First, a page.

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Eur J Biochem. 1993 Jun 1;214(2):609-15.

Evolution of pro-protamine P2 genes in primates.

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Department of Medical Biochemistry, Faculty of Medicine, University of Calgary, Alberta, Canada.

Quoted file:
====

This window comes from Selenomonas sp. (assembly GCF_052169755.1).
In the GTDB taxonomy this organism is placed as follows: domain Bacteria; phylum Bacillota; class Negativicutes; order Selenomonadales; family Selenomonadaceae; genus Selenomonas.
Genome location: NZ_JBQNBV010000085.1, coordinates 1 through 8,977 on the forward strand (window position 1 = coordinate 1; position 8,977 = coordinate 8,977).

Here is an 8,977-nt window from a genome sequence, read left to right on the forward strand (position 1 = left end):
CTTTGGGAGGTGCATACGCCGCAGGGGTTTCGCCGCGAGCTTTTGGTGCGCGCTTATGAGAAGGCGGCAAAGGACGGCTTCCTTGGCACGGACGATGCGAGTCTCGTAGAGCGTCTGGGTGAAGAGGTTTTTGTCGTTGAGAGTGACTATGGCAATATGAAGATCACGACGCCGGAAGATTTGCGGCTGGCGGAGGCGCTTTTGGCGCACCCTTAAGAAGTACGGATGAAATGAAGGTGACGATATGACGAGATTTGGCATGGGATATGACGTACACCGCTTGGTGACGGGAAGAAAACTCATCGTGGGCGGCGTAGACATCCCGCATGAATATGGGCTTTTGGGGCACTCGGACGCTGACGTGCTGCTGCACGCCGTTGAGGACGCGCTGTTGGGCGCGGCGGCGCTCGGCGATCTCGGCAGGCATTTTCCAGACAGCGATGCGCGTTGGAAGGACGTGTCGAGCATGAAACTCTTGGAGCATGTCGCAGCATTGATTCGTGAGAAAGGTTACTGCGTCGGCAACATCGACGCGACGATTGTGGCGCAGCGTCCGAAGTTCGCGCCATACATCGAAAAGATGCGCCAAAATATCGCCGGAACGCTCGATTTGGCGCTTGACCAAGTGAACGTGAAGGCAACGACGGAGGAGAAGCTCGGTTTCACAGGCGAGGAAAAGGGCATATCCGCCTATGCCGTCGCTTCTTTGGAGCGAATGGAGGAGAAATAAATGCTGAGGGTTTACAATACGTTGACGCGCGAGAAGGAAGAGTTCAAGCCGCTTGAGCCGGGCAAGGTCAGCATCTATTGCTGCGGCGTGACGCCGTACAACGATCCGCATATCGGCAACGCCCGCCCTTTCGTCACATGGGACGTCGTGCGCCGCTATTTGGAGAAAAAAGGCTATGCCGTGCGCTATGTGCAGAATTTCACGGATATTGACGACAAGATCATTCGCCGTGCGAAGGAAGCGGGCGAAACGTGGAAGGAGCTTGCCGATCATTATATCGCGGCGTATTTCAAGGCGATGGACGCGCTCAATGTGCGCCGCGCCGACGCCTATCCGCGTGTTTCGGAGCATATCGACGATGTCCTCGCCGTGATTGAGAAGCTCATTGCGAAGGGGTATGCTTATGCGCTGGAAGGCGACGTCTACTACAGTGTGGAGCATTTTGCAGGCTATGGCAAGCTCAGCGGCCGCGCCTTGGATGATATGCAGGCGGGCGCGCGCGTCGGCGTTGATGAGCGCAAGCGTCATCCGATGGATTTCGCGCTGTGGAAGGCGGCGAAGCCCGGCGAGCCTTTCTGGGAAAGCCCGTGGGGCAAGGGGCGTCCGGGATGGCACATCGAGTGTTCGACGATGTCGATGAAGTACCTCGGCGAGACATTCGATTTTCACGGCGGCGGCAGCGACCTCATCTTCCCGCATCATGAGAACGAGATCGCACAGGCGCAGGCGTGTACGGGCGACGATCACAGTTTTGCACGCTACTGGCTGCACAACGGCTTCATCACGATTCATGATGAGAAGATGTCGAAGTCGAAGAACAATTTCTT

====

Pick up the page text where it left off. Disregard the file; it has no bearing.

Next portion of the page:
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Protamines P1 and P2 form a family of small basic peptides that represent the major sperm proteins in placental mammals. In human and mouse protamine P2 is one of the most abundant sperm proteins. The protamine P2 gene codes for a P2 precursor, pro-P2 which is later processed by proteolytic cleavages in its N-terminal region to form the mature P2 protamines. We have used polymerase chain amplification to directly sequence the pro-P2 genes of the five major primate families: red howler (Alouatta seniculus) is a New World monkey (Cebidae); the two macaque species, Macaca mulatta and M. nemistrina are Old World monkeys (Cercopithecidae), the gibbon, Hylobates lar, represents one branch of the apes (Hylobatidae); the orangutan, Pongo pygmaeus, gorilla, Gorilla gorilla and two species of chimpanzee Pan paniscus and Pan troglodytes represent a second ape family (Pongidae). These pro-P2 genes are compared with that of human [Domenjoud, L., Nussbaum, G., Adham, I. M., Greeske, G. & Engel, W. (1990) Genomics 8, 127-133]. The overall size and organization of the genes are conserved within the group. The mean length of pro-P2 is 101 residues, with an increase to 102 in M. nemistrina and a decrease to 99 residues in red howler (A. seniculus). In gorilla and red howler one of two 79-bp tandem repeats that occurs 3' of the gene is deleted. Of the 101 deduced amino acids examined, an amino acid change occurs in one or more primates at 45 positions. Considering only the most recently diverged group, the human/gorilla/chimpanzee clade, this represents a very high mutation rate of 0.99 changes/100 sites in 10(6) years. This rapid mutation rate is characteristic of both members of the protamine gene family, P1 and P2. Consideration of the variable nature of the sequences at the multiple sites of proteolysis during the processing of the pro-P2 indicates either that there are several processing enzymes of differing specificities, or more likely that the folded structure of the pro-P2 limits accessibility of a non-specific protease to certain exposed sites.

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